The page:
british comedy

British comedy has always had a darker theme to it. Its overwhelmingly about the common man fighting against the viccissitudes of fate (and usually losing). Possibly the greatest example if Foot in the Grave which if you haven't seen, defies explanantion of its appeal. That didn't stop Bill Cosby from using it as the inspiration for his anti-The Cosby Show show, "Cosby". Which also, if you haven't seen, defies explanantion for its appeal (Though the dream sequence about a world where high school teachers occupy the social strata of superstar athletes is notable).

I see a reflection of British comedy in the situation regarding Britain's joining the EU. The EU is a masively centralized supra-national body[1] that is the antithesis of the idea that local government bodies know what is best for their constituents. We can have a good flamewar about the EU later - but the actual goodness or badness of the EU is not strictly relevant to my point.

That point is, Blair wants the decision of whether to join to be done by an act of Parliament. To understand why this should creep you out, consider the process by which such a decision would be made in America (best explained by SDB, as usual):

If there were, for instance, a proposal to form some sort of Pan-American Union (with government in Brasilia) and the United States were considering whether to give up its sovereignty and to become part of a larger hemispheric meta-nation, then Congress and the President could not carry out such a thing merely by passing laws. They'd have to pass an amendment and propose it to the state legislatures, and three quarters of them would have to ratify it.

And that is as it should be. For a decision that big, that important, that critical, it should not be left to a small number of leaders to decide. We cannot permit 536 people to end the history of our nation. The real debate about it would take place in the individual states, where the state legislators are far closer to and more attuned to the opinions of individual voters. In a decision this momentous, the decision ultimately must be made by the voters themselves. There would not be any kind of national referendum about it as such; there's no constitutional provision for such a thing. But as a practical matter, the legislatures would express the will of the people of their states.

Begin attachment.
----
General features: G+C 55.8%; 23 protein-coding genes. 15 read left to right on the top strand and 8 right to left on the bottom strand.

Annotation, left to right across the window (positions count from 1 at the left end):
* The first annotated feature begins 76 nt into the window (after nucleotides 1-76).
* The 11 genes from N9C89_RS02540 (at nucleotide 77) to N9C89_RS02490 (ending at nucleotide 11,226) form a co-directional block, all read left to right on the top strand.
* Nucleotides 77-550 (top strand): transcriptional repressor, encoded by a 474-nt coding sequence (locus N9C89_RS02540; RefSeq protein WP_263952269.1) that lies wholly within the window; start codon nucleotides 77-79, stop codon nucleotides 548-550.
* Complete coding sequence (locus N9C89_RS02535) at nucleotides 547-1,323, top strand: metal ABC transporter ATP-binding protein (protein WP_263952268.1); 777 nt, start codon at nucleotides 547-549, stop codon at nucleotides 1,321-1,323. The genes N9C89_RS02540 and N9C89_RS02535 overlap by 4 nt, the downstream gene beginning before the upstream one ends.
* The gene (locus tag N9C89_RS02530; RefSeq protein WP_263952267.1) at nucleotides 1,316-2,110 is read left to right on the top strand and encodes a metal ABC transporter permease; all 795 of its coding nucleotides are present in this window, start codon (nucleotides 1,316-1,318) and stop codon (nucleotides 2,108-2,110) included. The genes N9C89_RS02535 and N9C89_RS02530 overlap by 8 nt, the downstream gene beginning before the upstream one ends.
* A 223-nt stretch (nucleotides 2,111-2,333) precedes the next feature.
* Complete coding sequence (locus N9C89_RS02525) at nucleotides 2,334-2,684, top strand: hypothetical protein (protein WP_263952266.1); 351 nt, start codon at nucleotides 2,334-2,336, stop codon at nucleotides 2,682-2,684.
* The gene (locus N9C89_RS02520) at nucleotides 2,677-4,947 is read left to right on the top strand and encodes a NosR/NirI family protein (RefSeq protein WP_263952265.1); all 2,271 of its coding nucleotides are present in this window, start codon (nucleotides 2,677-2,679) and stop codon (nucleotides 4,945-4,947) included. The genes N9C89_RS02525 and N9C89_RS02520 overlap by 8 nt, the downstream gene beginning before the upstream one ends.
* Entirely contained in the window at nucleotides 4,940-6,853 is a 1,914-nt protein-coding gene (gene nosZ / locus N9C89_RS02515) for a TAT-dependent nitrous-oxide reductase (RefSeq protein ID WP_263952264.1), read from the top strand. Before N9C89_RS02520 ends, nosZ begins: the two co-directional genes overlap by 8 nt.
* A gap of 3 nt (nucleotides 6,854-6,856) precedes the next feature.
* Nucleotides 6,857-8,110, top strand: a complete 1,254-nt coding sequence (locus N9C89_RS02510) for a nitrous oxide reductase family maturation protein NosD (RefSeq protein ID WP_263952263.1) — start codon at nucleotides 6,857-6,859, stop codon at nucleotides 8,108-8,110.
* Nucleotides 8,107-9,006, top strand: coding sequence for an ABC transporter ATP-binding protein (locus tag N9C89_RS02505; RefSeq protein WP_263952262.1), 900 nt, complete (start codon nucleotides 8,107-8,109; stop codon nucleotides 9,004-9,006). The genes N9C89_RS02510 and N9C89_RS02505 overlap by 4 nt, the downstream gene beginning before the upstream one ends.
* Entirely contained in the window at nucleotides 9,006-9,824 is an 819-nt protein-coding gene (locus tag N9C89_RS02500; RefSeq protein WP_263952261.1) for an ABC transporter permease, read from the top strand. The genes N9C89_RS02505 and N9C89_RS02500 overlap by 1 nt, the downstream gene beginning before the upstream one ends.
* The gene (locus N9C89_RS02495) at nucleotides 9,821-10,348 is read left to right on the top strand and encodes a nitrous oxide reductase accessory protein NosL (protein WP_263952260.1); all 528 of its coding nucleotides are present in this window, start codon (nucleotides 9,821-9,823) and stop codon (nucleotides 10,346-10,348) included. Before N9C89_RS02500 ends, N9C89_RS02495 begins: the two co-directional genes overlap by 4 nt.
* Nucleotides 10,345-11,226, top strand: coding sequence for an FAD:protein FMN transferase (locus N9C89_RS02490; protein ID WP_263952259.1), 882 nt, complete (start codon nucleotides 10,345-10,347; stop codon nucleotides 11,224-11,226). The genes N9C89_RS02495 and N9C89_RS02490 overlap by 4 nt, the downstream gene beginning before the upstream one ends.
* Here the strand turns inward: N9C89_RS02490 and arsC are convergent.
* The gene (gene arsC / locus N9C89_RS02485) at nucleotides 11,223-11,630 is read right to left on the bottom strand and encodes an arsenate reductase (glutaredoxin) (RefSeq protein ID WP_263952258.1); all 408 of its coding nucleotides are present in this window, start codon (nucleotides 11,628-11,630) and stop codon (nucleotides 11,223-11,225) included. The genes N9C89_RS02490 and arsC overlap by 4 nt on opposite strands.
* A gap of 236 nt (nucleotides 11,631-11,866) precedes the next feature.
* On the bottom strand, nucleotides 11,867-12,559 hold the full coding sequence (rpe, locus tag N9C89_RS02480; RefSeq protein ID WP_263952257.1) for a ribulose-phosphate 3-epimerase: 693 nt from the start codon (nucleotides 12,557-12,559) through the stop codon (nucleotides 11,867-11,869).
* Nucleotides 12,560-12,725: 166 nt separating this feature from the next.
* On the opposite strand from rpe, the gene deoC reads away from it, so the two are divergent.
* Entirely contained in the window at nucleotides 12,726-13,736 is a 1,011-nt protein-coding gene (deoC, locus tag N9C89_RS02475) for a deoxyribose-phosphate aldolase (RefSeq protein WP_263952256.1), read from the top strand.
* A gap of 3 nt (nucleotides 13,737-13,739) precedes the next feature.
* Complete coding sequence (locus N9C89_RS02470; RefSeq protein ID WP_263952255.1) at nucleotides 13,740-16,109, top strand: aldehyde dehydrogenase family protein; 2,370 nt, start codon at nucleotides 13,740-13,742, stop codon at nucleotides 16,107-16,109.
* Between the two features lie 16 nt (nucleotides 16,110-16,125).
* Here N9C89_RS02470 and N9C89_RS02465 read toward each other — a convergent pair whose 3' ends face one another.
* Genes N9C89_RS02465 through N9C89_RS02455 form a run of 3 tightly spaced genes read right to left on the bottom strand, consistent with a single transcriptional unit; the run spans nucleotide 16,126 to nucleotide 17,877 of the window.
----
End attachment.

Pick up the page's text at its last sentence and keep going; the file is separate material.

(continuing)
It seems likely that given the UK public's poverwhelming opposition to joining the UK, if there were such a similar process, the proposal would fail. Worse, that seems to be Blair's prime reason for not wanting the general public involved. Ultimately the decision to end Britain would be carried out not by the millions of Britons expressing their will, but rather a few hundred people in a legislative body that sees itself in a legal perspective as ruling the common man, not serving them.

Former Prime Minister John Major, considered a conservative by Britons by over here in America would actually be a moderate Democratic with Libertarian leanings, has an important op-ed in The Spectator arguing against the decision to grant Parliament the authority for the decision to join the UK.

In fact John Major has argued in favor of a pet theory of mine, that Britain would be better served by joining NAFTA than the EU. I wonder how the people of the UK would vote were that to be a referendum? Given the nature of British Freedom (ie, a privelege, not a right), it seems unlikely we will ever know.

[1] It's worth pointing out that the entire EU would occupy the same hierarchical level as the United States, because the individual states in America are ultimately more sovereign than the EU member countries are within the Federal umbrella. This amounts to a "demotion" of status for member countries, from "nations" to "states".

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